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Coronavirus Puts A Damper On Montana's St. Patrick's Day Celebrations

The novel coronavirus outbreak made for a Montana St. Patrick’s Day like few others in state history. Several counties this week instituted aggressive steps to reduce large gatherings in the name of public health.

Montanans adjusted their expectations this year and dialed it back a notch.

As Butte’s Saint Patrick’s Day parade goes, apparently so goes the M&M Bar and Cafe. This year’s legendary parade was canceled due to concerns of the new coronavirus; coincidentally the first time that’s happened since the 1918 flu pandemic.

The M&M’s doors were also locked tight. The bar originally opened in 1890 and until the early 2000s was known for a century-long stretch of never closing its doors. Owner Selina Pankovich posted on the bar’s Facebook page Monday that the decision to close was not easy and will have a huge financial impact on her business.

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Pankovich added that, "I am worried about my hometown, our elderly population, my family and friends, my M&M family and their families, and our healthcare system."

The bar and café is a St. Patty’s fixture in Butte, where Irish roots run deep.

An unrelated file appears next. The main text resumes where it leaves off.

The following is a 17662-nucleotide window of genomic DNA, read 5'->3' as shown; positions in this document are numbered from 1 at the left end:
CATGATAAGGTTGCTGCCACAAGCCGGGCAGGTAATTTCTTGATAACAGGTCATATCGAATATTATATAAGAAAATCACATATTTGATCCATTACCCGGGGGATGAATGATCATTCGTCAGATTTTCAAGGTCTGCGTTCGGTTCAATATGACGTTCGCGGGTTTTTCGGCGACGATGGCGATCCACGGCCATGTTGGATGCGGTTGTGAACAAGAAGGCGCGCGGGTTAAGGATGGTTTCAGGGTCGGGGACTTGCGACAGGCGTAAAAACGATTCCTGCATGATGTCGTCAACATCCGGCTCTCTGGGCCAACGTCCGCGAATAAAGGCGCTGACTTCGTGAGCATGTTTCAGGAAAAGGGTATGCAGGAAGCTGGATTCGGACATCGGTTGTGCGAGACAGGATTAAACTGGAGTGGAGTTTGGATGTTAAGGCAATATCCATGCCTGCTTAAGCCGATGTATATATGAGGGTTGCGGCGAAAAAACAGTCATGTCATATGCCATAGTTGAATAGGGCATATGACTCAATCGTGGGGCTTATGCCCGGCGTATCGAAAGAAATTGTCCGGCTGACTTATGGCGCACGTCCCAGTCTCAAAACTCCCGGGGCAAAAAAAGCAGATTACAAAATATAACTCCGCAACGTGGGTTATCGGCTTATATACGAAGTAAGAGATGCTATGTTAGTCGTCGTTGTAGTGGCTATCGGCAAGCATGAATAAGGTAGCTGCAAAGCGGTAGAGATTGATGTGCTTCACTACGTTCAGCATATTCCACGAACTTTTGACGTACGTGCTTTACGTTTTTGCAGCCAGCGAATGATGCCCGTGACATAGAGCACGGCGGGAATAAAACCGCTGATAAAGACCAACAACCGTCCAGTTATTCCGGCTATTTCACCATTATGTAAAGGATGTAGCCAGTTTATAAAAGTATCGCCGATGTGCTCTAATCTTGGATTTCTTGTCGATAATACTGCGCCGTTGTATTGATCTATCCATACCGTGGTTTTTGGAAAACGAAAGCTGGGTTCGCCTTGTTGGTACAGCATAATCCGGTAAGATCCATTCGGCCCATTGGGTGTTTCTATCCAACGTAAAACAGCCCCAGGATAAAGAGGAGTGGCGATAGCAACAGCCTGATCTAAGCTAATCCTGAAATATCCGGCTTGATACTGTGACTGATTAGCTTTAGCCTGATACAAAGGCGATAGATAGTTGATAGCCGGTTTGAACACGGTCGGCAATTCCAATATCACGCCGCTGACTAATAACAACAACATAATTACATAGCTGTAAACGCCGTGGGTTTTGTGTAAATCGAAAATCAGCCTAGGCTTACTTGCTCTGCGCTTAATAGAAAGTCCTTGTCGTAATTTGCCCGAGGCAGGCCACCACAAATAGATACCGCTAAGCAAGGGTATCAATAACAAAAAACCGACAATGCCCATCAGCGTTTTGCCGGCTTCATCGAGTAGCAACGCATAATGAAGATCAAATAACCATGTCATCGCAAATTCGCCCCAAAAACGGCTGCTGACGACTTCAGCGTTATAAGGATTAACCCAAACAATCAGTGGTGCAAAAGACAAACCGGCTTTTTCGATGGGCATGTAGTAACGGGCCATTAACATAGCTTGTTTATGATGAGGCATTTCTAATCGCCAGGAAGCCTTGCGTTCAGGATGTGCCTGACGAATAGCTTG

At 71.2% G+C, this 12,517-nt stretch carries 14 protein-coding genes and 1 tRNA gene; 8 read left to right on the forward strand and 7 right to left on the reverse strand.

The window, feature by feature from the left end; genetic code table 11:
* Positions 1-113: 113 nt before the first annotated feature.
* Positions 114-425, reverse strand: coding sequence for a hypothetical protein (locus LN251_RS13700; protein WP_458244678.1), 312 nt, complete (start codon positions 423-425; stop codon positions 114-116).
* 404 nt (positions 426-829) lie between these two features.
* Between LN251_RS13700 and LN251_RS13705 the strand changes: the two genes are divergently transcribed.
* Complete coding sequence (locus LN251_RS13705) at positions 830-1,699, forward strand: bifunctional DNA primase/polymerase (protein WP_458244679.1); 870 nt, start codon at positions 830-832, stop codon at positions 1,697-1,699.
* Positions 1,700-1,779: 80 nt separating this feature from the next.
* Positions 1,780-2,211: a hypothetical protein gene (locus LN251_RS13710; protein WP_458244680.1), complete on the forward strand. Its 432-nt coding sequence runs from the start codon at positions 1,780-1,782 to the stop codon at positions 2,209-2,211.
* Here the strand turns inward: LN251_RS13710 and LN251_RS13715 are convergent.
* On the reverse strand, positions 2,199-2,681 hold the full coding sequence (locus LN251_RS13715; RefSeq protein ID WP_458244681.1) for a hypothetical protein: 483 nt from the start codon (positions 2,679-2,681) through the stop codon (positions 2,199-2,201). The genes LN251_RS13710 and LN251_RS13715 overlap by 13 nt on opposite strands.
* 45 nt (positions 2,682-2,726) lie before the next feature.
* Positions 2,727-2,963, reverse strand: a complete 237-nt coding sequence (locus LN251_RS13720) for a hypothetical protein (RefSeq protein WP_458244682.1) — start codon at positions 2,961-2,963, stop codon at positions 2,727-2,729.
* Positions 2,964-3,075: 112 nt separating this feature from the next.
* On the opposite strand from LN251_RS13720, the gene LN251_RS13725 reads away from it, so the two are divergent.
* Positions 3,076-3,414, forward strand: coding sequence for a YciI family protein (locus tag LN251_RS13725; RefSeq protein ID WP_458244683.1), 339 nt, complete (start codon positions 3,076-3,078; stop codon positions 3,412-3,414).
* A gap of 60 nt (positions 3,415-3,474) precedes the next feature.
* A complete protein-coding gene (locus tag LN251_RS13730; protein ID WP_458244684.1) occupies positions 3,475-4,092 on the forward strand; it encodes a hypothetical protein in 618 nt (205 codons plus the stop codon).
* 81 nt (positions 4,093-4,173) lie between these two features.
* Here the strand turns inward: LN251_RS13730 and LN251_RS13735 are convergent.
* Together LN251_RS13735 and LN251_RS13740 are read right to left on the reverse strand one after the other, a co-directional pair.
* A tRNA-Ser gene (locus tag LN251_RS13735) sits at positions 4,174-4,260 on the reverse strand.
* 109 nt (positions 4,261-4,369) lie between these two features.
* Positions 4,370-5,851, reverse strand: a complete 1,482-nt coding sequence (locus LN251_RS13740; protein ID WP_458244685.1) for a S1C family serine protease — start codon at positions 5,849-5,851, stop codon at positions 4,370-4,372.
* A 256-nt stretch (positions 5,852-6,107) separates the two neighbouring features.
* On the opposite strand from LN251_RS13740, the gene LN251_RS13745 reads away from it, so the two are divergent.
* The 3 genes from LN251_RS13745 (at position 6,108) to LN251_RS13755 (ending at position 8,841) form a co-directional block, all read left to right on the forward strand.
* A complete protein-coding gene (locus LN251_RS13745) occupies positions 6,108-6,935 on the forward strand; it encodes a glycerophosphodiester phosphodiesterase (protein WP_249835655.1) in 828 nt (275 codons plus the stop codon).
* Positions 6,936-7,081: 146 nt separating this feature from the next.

About 120 miles northwest of the Mining City, the holiday was just as muted.

"Like everyone else we're having to break it down hour by hour and day by day," says Josh Martell, general manager of Missoula’s Tamarack Brewing Company. Tamarack can now only offer customers curbside pickup service. Sit-down dining inside is currently off-limits.

"In our location we don’t have designated curbside parking, so we’re just instructing people to give us a shout when they get here, tell us what they’re driving, slow down to 20 miles an hour, roll the window down and we’ll throw it in."

Martell’s kidding around, but to keep the transactions speedy the Tamarack’s grab and go customers are encouraged to pay in advance when they call in their order.

Helena’s Windbag Saloon posted on social media Tuesday that all its employees are on paid leave this week. The Windbag’s owners opted to forego takeout and delivery services, opting instead to give all perishable food to employees.

Back in Butte, M&M owner Selina Pankovich noted on Facebook that, "There has never been a better time to live and breathe our motto, 'We are Butte Tough'."

She encourages everyone to support local businesses whenever possible during this emerging health crisis, saying, "We are going to need you in order to get back on our feet."

Copyright 2020 Montana Public Radio. To see more, visit Montana Public Radio.